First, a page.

Mpala Postdoctoral Fellows study biology, anthropology, geology, hydrology, material science, social science, soil science or related areas. Tenable in residence at Smithsonian facilities AND Mpala Research Centre, Kenya (see www.mpala.org). In addition to the standard conditions for Smithsonian Postdoctoral Fellowships (see below), the following apply: (1) the research topic must be in an area of science or culture supported by Smithsonian that is also appropriate to Mpala; (2) most of the fellowship period should be spent in residence at Mpala [except if there is good reason not to, explain in the proposal]; (3) the project must be a meaningful collaboration with an appropriate Smithsonian unit (collaboration with multiple units is encouraged) and include an endorsement from a Smithsonian sponsor; and (4) the fellow must also collaborate with an appropriate Kenyan organization (usually National Museums of Kenya or Kenya Wildlife Service; collaboration with the international organizations in Kenya, such as the International Center of Insect Physiology and Ecology (www.icipe.org), is also encouraged). The fellow is expected to actively participate in the science community at Mpala, including participation in lectures, field courses, etc. The appointment would be one or two years. Stipends and tenure vary. Awards are contingent upon the availability of funds. Proposals are encouraged in the fields of conservation medicine, soils/erosion potential/water conservation, rangeland regeneration/grazing management, ecosystem services, socio-economic studies of natural resource management, and the principals of wildlife ecology and behavior, but other creative ideas are welcome. Collaboration with the SIGEO/CTFS plot is also encouraged. More information can be found here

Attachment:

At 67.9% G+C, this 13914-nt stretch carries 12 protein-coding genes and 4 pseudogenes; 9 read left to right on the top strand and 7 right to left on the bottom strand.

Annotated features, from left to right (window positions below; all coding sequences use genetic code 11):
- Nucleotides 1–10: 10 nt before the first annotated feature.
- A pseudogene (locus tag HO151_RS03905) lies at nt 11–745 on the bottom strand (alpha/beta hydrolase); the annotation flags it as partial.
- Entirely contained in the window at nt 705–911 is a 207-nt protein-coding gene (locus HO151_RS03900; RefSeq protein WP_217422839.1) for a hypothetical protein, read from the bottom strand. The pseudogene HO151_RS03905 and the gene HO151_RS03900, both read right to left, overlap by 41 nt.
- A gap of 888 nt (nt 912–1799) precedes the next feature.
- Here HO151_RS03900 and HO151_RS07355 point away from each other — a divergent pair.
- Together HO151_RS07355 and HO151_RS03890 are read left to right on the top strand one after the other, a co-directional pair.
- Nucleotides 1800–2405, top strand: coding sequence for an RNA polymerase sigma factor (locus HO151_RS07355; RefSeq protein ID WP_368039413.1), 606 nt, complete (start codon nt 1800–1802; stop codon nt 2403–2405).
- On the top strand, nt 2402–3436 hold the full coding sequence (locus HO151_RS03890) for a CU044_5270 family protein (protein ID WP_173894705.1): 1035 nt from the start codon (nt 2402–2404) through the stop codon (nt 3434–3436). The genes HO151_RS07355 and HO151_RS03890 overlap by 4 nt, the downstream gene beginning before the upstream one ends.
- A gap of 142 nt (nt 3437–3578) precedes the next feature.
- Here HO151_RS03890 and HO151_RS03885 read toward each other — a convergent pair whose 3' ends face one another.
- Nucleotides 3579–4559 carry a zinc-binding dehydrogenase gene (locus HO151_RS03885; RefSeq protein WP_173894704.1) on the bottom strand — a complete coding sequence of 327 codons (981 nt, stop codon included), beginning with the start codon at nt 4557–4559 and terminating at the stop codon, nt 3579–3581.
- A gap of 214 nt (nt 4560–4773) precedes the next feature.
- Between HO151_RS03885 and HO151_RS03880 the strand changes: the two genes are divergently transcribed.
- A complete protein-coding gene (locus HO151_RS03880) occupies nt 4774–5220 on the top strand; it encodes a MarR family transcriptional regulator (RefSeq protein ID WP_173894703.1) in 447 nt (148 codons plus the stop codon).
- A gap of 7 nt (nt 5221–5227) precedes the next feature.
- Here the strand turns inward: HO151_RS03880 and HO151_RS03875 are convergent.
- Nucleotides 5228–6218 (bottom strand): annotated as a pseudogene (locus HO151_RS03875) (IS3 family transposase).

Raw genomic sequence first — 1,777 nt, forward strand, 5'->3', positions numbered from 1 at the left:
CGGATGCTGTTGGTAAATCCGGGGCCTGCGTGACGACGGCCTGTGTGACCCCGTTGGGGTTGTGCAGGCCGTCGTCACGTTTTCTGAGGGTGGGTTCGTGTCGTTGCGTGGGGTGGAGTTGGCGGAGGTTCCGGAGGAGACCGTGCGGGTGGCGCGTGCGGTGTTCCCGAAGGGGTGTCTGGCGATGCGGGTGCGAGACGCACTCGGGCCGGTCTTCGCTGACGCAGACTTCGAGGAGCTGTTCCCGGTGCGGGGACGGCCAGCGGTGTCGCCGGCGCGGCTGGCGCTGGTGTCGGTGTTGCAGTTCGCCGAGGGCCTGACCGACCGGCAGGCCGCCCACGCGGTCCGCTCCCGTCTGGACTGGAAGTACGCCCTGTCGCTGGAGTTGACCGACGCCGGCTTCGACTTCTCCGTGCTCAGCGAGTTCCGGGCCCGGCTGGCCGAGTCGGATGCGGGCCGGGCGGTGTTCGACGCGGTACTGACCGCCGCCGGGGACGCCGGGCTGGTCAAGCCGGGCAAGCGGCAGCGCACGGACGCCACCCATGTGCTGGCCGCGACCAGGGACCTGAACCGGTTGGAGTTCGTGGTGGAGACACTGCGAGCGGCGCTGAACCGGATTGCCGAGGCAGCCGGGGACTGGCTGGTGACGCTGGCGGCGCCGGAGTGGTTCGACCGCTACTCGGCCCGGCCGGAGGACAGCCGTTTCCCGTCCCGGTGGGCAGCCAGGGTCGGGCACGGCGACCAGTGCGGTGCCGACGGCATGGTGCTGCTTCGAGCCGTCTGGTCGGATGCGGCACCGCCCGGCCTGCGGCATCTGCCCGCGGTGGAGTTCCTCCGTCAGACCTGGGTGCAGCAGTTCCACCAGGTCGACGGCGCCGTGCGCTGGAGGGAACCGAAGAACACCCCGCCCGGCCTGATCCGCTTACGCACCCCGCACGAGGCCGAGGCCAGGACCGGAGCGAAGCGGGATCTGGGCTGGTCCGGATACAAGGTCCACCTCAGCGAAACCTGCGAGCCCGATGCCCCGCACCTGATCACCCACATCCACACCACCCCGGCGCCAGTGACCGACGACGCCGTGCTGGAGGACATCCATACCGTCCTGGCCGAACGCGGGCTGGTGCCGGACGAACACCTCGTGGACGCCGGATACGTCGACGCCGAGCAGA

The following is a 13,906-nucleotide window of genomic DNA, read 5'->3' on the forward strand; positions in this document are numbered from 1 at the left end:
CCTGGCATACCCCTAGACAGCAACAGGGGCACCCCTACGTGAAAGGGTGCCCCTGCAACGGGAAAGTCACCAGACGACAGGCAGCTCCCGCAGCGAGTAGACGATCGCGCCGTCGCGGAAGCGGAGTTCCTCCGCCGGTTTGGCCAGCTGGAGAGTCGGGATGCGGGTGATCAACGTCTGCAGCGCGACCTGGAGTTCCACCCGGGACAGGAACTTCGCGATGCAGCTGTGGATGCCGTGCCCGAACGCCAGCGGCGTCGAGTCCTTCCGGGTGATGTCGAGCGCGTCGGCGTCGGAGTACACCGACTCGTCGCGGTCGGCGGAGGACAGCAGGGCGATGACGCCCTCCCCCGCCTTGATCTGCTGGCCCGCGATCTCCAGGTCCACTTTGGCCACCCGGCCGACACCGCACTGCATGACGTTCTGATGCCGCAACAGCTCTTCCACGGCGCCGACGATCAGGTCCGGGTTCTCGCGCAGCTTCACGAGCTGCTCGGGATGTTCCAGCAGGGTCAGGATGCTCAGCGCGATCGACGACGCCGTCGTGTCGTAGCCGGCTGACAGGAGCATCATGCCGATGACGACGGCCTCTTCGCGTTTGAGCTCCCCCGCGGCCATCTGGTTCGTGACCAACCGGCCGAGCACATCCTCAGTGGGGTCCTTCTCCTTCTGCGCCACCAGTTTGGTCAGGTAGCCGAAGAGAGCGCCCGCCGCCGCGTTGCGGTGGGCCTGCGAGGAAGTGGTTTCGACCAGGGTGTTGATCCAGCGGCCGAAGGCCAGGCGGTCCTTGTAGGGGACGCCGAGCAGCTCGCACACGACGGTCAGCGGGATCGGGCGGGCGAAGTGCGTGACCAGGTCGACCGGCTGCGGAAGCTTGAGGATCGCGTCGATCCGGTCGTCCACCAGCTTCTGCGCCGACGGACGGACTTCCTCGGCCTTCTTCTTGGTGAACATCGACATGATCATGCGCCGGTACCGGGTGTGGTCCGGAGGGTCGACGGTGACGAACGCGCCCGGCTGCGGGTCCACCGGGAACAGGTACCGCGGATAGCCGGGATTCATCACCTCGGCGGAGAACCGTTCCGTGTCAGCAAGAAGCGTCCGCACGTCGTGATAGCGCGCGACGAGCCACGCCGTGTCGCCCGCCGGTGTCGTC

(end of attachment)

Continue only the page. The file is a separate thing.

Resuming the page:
Stable Isotope – Interdisciplinary Post Doctoral Fellowship